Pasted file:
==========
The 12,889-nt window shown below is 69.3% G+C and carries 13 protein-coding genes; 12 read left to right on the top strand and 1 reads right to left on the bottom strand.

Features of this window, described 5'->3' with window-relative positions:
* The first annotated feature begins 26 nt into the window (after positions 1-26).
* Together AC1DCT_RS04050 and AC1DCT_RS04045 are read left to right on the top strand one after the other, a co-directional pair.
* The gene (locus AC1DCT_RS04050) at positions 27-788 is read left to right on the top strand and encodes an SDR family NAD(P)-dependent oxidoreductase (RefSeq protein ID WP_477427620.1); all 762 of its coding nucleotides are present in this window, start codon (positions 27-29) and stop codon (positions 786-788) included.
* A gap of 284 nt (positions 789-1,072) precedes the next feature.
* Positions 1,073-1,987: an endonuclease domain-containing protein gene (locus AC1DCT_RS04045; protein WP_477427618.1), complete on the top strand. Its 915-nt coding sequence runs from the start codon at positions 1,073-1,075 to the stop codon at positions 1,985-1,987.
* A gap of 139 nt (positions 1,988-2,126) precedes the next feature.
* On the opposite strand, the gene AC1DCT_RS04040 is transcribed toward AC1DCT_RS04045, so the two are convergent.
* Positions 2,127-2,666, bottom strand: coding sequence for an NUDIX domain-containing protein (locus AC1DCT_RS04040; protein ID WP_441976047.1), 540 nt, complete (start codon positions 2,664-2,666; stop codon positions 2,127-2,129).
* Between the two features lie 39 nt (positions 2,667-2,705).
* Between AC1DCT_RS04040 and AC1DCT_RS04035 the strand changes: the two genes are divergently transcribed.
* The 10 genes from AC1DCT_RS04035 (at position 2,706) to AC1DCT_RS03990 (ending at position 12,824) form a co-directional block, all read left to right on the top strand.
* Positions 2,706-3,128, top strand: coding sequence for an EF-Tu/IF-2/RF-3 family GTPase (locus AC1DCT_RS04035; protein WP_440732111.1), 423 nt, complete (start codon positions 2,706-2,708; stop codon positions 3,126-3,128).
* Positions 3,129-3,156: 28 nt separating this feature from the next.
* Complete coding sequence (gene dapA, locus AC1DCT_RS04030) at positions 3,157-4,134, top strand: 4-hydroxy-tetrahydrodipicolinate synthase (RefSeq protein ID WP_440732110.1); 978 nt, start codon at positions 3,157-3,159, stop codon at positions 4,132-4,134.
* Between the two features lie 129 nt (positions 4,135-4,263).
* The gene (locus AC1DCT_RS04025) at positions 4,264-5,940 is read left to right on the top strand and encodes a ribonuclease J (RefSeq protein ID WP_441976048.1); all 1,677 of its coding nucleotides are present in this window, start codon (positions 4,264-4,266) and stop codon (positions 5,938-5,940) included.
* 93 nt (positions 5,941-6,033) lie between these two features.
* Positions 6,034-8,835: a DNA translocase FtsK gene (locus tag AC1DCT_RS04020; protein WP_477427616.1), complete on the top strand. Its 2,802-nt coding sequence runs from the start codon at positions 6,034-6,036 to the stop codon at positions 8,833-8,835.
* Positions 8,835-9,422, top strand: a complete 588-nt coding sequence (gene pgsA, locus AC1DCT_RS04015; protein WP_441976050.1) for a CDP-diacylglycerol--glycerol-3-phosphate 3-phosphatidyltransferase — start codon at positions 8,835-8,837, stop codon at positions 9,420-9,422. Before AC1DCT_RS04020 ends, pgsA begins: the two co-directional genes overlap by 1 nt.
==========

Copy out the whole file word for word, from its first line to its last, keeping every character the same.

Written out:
The 12,889-nt window shown below is 69.3% G+C and carries 13 protein-coding genes; 12 read left to right on the top strand and 1 reads right to left on the bottom strand.

Features of this window, described 5'->3' with window-relative positions:
* The first annotated feature begins 26 nt into the window (after positions 1-26).
* Together AC1DCT_RS04050 and AC1DCT_RS04045 are read left to right on the top strand one after the other, a co-directional pair.
* The gene (locus AC1DCT_RS04050) at positions 27-788 is read left to right on the top strand and encodes an SDR family NAD(P)-dependent oxidoreductase (RefSeq protein ID WP_477427620.1); all 762 of its coding nucleotides are present in this window, start codon (positions 27-29) and stop codon (positions 786-788) included.
* A gap of 284 nt (positions 789-1,072) precedes the next feature.
* Positions 1,073-1,987: an endonuclease domain-containing protein gene (locus AC1DCT_RS04045; protein WP_477427618.1), complete on the top strand. Its 915-nt coding sequence runs from the start codon at positions 1,073-1,075 to the stop codon at positions 1,985-1,987.
* A gap of 139 nt (positions 1,988-2,126) precedes the next feature.
* On the opposite strand, the gene AC1DCT_RS04040 is transcribed toward AC1DCT_RS04045, so the two are convergent.
* Positions 2,127-2,666, bottom strand: coding sequence for an NUDIX domain-containing protein (locus AC1DCT_RS04040; protein ID WP_441976047.1), 540 nt, complete (start codon positions 2,664-2,666; stop codon positions 2,127-2,129).
* Between the two features lie 39 nt (positions 2,667-2,705).
* Between AC1DCT_RS04040 and AC1DCT_RS04035 the strand changes: the two genes are divergently transcribed.
* The 10 genes from AC1DCT_RS04035 (at position 2,706) to AC1DCT_RS03990 (ending at position 12,824) form a co-directional block, all read left to right on the top strand.
* Positions 2,706-3,128, top strand: coding sequence for an EF-Tu/IF-2/RF-3 family GTPase (locus AC1DCT_RS04035; protein WP_440732111.1), 423 nt, complete (start codon positions 2,706-2,708; stop codon positions 3,126-3,128).
* Positions 3,129-3,156: 28 nt separating this feature from the next.
* Complete coding sequence (gene dapA, locus AC1DCT_RS04030) at positions 3,157-4,134, top strand: 4-hydroxy-tetrahydrodipicolinate synthase (RefSeq protein ID WP_440732110.1); 978 nt, start codon at positions 3,157-3,159, stop codon at positions 4,132-4,134.
* Between the two features lie 129 nt (positions 4,135-4,263).
* The gene (locus AC1DCT_RS04025) at positions 4,264-5,940 is read left to right on the top strand and encodes a ribonuclease J (RefSeq protein ID WP_441976048.1); all 1,677 of its coding nucleotides are present in this window, start codon (positions 4,264-4,266) and stop codon (positions 5,938-5,940) included.
* 93 nt (positions 5,941-6,033) lie between these two features.
* Positions 6,034-8,835: a DNA translocase FtsK gene (locus tag AC1DCT_RS04020; protein WP_477427616.1), complete on the top strand. Its 2,802-nt coding sequence runs from the start codon at positions 6,034-6,036 to the stop codon at positions 8,833-8,835.
* Positions 8,835-9,422, top strand: a complete 588-nt coding sequence (gene pgsA, locus AC1DCT_RS04015; protein WP_441976050.1) for a CDP-diacylglycerol--glycerol-3-phosphate 3-phosphatidyltransferase — start codon at positions 8,835-8,837, stop codon at positions 9,420-9,422. Before AC1DCT_RS04020 ends, pgsA begins: the two co-directional genes overlap by 1 nt.